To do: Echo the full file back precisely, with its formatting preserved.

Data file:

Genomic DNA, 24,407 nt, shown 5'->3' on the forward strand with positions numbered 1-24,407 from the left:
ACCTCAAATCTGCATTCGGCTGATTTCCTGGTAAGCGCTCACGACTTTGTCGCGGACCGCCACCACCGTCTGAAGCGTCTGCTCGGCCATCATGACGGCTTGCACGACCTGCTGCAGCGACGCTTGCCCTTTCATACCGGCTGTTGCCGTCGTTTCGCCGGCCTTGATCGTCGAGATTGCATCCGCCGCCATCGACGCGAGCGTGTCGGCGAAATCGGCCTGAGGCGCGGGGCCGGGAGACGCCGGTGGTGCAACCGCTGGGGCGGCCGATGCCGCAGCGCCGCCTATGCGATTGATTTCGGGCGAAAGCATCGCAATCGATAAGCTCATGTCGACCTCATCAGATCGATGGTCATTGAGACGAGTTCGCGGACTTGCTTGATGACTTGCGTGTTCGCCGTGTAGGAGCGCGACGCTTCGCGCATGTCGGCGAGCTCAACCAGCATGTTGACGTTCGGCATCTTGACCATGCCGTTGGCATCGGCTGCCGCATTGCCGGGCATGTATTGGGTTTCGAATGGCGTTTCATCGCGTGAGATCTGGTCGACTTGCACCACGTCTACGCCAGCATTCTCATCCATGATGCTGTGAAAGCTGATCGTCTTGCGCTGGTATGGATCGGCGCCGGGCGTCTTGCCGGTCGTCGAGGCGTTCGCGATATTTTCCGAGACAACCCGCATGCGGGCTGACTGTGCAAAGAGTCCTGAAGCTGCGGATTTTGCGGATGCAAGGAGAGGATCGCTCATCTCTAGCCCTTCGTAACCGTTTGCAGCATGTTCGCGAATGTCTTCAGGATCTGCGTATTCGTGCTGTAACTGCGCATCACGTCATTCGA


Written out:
Genomic DNA, 24,407 nt, shown 5'->3' on the forward strand with positions numbered 1-24,407 from the left:
ACCTCAAATCTGCATTCGGCTGATTTCCTGGTAAGCGCTCACGACTTTGTCGCGGACCGCCACCACCGTCTGAAGCGTCTGCTCGGCCATCATGACGGCTTGCACGACCTGCTGCAGCGACGCTTGCCCTTTCATACCGGCTGTTGCCGTCGTTTCGCCGGCCTTGATCGTCGAGATTGCATCCGCCGCCATCGACGCGAGCGTGTCGGCGAAATCGGCCTGAGGCGCGGGGCCGGGAGACGCCGGTGGTGCAACCGCTGGGGCGGCCGATGCCGCAGCGCCGCCTATGCGATTGATTTCGGGCGAAAGCATCGCAATCGATAAGCTCATGTCGACCTCATCAGATCGATGGTCATTGAGACGAGTTCGCGGACTTGCTTGATGACTTGCGTGTTCGCCGTGTAGGAGCGCGACGCTTCGCGCATGTCGGCGAGCTCAACCAGCATGTTGACGTTCGGCATCTTGACCATGCCGTTGGCATCGGCTGCCGCATTGCCGGGCATGTATTGGGTTTCGAATGGCGTTTCATCGCGTGAGATCTGGTCGACTTGCACCACGTCTACGCCAGCATTCTCATCCATGATGCTGTGAAAGCTGATCGTCTTGCGCTGGTATGGATCGGCGCCGGGCGTCTTGCCGGTCGTCGAGGCGTTCGCGATATTTTCCGAGACAACCCGCATGCGGGCTGACTGTGCAAAGAGTCCTGAAGCTGCGGATTTTGCGGATGCAAGGAGAGGATCGCTCATCTCTAGCCCTTCGTAACCGTTTGCAGCATGTTCGCGAATGTCTTCAGGATCTGCGTATTCGTGCTGTAACTGCGCATCACGTCATTCGA